nearvideo President Trump tells US, has many opportunities to respond to Saudi oil attack
The White house weighs its options, such as Iran warns that a military response an “all-out-war”; chief White House correspondent John Roberts could report on the trigger.
The United States put more troops in the Middle East to deter Iran’s increasingly aggressive behavior in the region, top military officials said Friday night.
The Minister of defense Mark Esper, announced the deployment of Saudi-Arabia and the United Arab Emirates would be “defensive” in nature. He did not offer specific numbers or say when exactly they would go, but he said that the station consist of air and missile defense units.
If you are asked how many troops abroad, Joint Chiefs of Staff Chairman Gen. Joseph Dunford said, “not a thousand,” and added that it was “not a decision on a specific unit.”
Esper said the use of drones as a first step in the direction of the management of Iran’s increasingly violence in the region-including the last few weeks-attack on Saudi Arabian oil facilities, and he called on other Nations to step up, and condemn the attacks.
This Saturday, Sept. 14 satellite image from Planet Labs Inc. shows thick, black smoke from Saudi Aramco, the Abqaiq oil processing facility in Buqyaq, Saudi Arabia. (Planet Labs Inc via AP)
Iran-supported Houthi rebels in Yemen responsibility for the Sept. 14 attack on the world’s largest oil-processing plant and a large oil field, but the US and Saudi Arabia accused Iran directly. Iran has denied involvement in the attack.
“It is clear [ … ] that the weapons that were used, produced in Iran and were not started from the Yemen,” Esper said Friday. He and Dunford gave an unscheduled press conference after a meeting with President Trump earlier in the day.
All of the characters stand up, “was Iran responsible for the attack,” Esper said.
“The United States is not seeking conflict with Iran,” he said. “That means we have a lot of other military options, if necessary.”
IRAN WARNS OF ‘WAR’ IF US RETURNS THE FAVOR, IN CONSEQUENCE OF THE SAUDI-OIL-PLANT BOMB ATTACKS
Officials said the U.S. calls on Iran immediately to its aggressive and destabilizing activities in the region and noted Saudi Arabia has “full US commitment” to defend Saudi Arabia and its oil infrastructure, they noted.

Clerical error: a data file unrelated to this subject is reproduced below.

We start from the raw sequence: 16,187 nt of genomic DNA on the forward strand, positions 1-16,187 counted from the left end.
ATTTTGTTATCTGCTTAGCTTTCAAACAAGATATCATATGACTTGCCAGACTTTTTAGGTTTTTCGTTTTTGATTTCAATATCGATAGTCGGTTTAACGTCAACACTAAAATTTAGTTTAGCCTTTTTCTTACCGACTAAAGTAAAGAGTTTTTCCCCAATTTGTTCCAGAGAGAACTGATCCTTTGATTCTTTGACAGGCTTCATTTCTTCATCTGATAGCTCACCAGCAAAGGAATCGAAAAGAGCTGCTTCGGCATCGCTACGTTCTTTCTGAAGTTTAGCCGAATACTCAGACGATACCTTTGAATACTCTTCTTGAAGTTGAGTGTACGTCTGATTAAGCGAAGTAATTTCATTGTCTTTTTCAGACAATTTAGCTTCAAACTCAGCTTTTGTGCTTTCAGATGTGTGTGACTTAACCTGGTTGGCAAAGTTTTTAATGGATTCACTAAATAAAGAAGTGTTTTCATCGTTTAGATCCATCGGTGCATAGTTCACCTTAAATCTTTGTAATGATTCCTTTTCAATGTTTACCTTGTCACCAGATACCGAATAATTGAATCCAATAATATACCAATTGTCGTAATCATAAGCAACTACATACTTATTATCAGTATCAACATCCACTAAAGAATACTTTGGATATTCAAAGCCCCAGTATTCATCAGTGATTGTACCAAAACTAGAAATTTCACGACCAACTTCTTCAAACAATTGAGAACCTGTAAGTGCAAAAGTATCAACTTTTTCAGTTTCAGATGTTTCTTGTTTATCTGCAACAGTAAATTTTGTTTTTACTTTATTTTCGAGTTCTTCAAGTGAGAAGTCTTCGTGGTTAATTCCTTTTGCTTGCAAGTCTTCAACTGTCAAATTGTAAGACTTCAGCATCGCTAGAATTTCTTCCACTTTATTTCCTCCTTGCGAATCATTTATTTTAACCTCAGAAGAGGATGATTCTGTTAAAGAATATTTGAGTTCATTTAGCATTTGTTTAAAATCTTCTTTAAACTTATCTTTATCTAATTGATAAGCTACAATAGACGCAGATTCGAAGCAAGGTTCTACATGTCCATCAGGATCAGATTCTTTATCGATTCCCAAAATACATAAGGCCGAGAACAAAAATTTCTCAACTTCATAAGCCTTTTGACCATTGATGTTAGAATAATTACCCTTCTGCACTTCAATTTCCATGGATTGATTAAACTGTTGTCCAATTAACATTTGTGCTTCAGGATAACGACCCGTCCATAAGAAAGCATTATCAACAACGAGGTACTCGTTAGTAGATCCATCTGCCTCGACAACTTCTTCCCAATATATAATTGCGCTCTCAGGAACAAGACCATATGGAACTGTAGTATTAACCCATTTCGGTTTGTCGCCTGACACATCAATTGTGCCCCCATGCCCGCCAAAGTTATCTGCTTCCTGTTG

Defense officials told Fox News on Thursday that the Trump administration’s weighing the option to send more troops to the Middle East.
“We have said a robust presence in the Gulf region,” Esper. “We feel very confident in terms of our own defence posture, and the ability to do anything else as necessary.”
Currently, there are about 70,000 service-members stationed in the region.
Iranian foreign Minister Mohammad Javad Zarif warned on Thursday that it could all be a “-out-war” would lead “many of the victims,” attacked, if Tehran, as a retaliation for the bomb attacks in Saudi Arabia the oil facilities.
“I make a very serious statement, which we do not want to be in a military confrontation,” Zarif told CNN. “But we will not blink to defend our territory.”
Secretary of state Mike Pompeo had not tweeted tolerated behavior threatened the day before the “Iranian regime,” calling the attacks an “act of war.”
POMPEO ACCUSED IRAN OF “UNPRECEDENTED ATTACK” AFTER THE DRONES HIT SAUDI OIL INSTALLATIONS
Trump said earlier this week it was “looked like” Iran was responsible for the attack, but stopped short of directly accusing Tehran.
The Saudis on Wednesday displayed what they said were Iranian weapons collected after the attack and showed video footage of what is being said, it was a drone from the North. However, as in Yemen, where the Houthi rebels are – is a Kingdom in the South of the Kingdom.
A Saudi military official said, 18 drones, and seven cruise missiles were launched, with three missiles fail to hit their targets. The rockets were said to have a range of 435 miles, the weapons experts told The Associated Press said they had not fired from Yemen.
Contributed to Fox News’ Lucas Tomlinson, Edmund DeMarche, Sam Dorman, Greg Norman and Morgan Phillips this report, as well as The Associated Press.